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UAF in the news: week of July 20, 2009

Submitted by Marmian Grimes
Phone: 907-474-7902

07/24/09

New Zealand curator to head University of Alaska Museum of the North
Fairbanks Daily News-Miner
FAIRBANKS--A New Zealand museum director has been named to oversee the University of Alaska Museum of the North.
Carol Diebel will begin her new duties at the museum in early October, according to University of Alaska Fairbanks Provost Susan Henrichs in a news release. Read more ...

Scientists at Toolik Field Station investigate a warming Arctic
NJ.com
TOOLIK FIELD STATION, ALASKA--Once it seemed the Alaskan tundra would never burn. But in 2007, a fire ignited by lightning and fed by dried-out tundra grass raged for two months, claiming an area the size of Cape Cod. Read more ...

First Amendment protects even 'scandalous, malicious' papers
Kennebec Journal/Morning Sentinel
By all accounts, Jay Near was a nasty guy -- anti-Catholic, anti-Semitic, anti-black, anti-labor and personally unpleasant. Not the sort of fellow you'd invite to dinner. Read more ...

Alaska men's running team earns GNAC academic honors
Fairbanks Daily News-Miner
The Alaska Nanooks had the highest grade point average among the nine Great Northwest Athletic Conference schools competing in men's cross-country running during the 2008 season. Read more ...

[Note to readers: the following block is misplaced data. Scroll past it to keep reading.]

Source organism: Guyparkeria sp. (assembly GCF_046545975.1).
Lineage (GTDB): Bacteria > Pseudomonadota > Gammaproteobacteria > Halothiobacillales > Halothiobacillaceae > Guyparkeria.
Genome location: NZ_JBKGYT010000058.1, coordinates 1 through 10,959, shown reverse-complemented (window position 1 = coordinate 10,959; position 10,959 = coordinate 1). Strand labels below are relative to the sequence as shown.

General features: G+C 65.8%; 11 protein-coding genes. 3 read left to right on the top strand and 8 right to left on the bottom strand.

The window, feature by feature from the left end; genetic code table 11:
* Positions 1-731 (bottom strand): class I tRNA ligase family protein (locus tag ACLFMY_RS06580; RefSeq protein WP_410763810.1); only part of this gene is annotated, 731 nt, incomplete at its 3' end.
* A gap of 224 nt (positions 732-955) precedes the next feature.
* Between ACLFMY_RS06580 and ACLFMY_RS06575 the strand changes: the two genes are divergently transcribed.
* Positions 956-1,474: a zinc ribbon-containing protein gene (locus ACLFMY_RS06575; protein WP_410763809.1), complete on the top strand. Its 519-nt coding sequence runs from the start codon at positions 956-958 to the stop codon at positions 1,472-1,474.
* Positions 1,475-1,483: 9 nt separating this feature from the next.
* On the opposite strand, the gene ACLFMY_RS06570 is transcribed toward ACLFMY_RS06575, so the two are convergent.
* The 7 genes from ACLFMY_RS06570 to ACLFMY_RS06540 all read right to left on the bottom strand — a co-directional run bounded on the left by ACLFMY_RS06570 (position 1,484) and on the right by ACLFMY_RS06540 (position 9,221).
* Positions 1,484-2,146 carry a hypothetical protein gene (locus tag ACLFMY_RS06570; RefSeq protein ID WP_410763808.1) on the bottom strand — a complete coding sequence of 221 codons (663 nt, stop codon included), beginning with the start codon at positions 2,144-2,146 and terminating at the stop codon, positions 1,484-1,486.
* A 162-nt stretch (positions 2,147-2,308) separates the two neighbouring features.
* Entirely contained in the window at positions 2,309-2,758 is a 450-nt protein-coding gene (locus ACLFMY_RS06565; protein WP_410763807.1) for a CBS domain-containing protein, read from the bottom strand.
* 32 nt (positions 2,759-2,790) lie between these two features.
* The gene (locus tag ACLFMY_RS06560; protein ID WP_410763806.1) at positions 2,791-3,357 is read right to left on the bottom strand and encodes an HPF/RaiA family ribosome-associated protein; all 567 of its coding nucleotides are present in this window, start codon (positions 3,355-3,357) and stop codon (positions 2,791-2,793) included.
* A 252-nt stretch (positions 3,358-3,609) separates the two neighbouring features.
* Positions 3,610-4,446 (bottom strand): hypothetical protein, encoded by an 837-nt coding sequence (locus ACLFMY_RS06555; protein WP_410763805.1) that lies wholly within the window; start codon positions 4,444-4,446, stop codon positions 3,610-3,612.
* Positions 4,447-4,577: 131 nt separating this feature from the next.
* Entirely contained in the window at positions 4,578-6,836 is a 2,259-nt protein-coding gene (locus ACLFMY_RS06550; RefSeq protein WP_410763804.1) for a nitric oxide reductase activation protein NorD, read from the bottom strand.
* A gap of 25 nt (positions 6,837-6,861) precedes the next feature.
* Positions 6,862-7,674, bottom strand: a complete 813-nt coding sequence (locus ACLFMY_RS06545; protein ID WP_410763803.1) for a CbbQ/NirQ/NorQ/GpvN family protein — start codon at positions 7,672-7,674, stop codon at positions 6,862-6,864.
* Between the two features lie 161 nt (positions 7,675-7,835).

Fairbanks pair tackles Alaska Mountain Wilderness Classic race for first time
Fairbanks Daily News-Miner
Filling out the rookie application for the Alaska Mountain Wilderness Classic definitely made Forrest Karr and Steve Taylor realize what they were getting themselves into. Read more ...

Are Alaska's glaciers growing?
Alaska Report
Recently, several people have contacted an editor at the daily newspaper in Fairbanks about Alaska glaciers. The editor reports that a few people claim that almost all of Alaska's glaciers are getting bigger. Read more ...

Researchers drop 'drifters' into Prince William Sound
Alaska Journal of Commerce
Fishermen beware: Two strange-looking fish are swimming around in parts of Prince William Sound. They are man-made fish, actually. Scientists with the Cordova-based Prince William Sound Science Center, along with researchers from the University of Alaska Fairbanks, the Jet Propulsion Laboratory in Pasadena, Calif., and California Polytechnic State University are working with two controlled underwater vehicles as part of a two-week project to gather field data on conditions in the Sound. Read more ...